You also need to consider all the different ways your PowerPoint will be used. Animation may work fine on an overhead screen during a live event, but it doesn’t necessarily translate well to a PDF copy or video. If you do choose to animate, avoid layering, which can make it impossible to distill slides to a static format. Finally, always alert your host to the presence of animation, as it isn’t always obvious to reviewers and editors.

Here’s one last animation quick tip: If you’re flying in multiple pieces of copy—for example, items on a bulleted list—it isn’t necessary to build a separate text box for each. Just use a single text box, format your copy as usual, and then use the animation tools to number them the items in the order you want them to appear.

Charts and tables. PowerPoint contains amazing tools for building tables, charts and infographics, known in the program as SmartArt. These can give your presentation visual flair while summarizing important points in an organized, colorful way. Take advantage of these options. Just remember to keep them uncluttered and easy to read, just as you would for any other content. Size them appropriately for the slide. Finally, pay attention to text size and positioning within the various cells. SmartArt can be tricky to master, but with a little practice, you’ll find it’s a great way to add appeal and streamline.

Images. Photos are another great way to punch up a presentation, fill excessive white space or break up text. Just make sure you have the right to use any images you include—copyright laws apply. Unfortunately, PowerPoint no longer comes equipped with its own library of stock and clip art, but you can search for free images on Bing or subscribe to an image service like iStock or Shutterstock.

When it comes to images, PowerPoint is very forgiving, meaning you don’t need a high resolution for them to look nice. Even low-quality photos can be passable. That said, pay attention to how your images look. If they appear blurry, grainy or distorted, replace them. And don’t stretch images in a single direction to make them fit a space. If you need to increase or decrease the size, keep the aspect ratio in check.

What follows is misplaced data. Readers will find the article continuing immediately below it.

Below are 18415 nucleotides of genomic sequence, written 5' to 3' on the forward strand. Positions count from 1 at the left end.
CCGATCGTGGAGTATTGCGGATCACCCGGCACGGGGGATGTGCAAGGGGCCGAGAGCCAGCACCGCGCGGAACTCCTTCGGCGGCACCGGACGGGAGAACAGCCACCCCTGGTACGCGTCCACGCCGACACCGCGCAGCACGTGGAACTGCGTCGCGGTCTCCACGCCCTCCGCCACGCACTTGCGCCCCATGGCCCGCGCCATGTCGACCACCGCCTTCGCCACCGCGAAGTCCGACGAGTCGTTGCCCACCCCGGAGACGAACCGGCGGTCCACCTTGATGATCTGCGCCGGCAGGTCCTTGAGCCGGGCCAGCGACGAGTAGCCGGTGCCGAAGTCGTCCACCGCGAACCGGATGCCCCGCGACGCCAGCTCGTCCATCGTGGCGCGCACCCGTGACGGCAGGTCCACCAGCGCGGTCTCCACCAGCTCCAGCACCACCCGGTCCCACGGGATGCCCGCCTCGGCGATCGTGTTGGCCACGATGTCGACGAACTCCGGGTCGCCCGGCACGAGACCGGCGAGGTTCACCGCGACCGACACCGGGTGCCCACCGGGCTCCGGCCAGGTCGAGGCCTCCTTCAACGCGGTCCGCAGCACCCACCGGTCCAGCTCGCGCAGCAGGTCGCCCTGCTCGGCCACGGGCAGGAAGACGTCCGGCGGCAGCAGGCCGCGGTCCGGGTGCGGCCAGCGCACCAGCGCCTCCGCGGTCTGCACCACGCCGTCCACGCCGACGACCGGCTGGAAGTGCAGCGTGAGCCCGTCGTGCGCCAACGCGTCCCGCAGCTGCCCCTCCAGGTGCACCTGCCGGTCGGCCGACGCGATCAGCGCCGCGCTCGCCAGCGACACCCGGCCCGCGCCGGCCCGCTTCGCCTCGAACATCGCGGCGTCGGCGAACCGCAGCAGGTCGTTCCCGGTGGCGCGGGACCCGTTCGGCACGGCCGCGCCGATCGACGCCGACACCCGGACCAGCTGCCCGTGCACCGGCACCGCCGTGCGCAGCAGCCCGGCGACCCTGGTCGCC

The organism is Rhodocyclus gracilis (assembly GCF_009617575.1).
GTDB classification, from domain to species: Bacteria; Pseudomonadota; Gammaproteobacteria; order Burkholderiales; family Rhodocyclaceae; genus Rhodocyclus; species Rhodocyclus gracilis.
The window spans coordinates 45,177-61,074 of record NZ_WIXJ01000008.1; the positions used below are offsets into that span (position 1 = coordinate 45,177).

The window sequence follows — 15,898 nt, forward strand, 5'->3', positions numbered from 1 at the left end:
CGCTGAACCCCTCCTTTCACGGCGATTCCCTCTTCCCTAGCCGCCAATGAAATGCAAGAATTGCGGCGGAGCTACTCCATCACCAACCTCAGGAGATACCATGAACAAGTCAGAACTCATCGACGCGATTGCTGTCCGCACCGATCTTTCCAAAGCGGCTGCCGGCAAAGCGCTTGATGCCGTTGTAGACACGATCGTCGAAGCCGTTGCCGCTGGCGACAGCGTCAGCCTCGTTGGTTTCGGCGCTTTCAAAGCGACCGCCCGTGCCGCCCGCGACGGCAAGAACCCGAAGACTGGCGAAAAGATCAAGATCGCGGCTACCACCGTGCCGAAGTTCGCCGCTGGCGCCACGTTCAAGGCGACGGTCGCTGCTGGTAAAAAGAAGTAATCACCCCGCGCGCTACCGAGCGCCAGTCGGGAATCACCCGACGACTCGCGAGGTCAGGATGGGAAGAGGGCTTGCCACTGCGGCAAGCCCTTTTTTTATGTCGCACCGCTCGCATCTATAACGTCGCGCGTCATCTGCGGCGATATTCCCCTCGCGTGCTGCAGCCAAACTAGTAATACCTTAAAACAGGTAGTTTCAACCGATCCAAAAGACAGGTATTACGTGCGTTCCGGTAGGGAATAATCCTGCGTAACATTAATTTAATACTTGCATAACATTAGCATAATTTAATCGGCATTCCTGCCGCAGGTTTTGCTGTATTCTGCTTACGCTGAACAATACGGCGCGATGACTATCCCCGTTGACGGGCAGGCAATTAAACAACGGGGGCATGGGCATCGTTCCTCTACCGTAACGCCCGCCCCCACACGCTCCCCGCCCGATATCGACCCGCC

Audio, video and other media. Some presenters like to incorporate media into their PowerPoints such as video or audio clips, PDF files or Web links. Before you insert any of these, confer with your event host to find out if the room where you’ll be presenting has Web access. If not, you won’t be able to do any online streaming unless you bring your own WiFi device. Even then, connection can be patchy, so it may be better to simply embed your files. In this case, you’ll load the file you want to access onto the same device as your PowerPoint and tell the program where to find it. Once embedded, the file should be accessible via a viewer, which will appear on the slide.

These are just a few general guidelines that will help you create cleaner, stronger, more effective PowerPoint presentations to accompany your self-storage and other speaking engagements. I hope you find them useful as you prepare materials for next year’s ISS Expo or any other event. Again, I invite you to share your own pointers and suggestions in the “Comments” field below.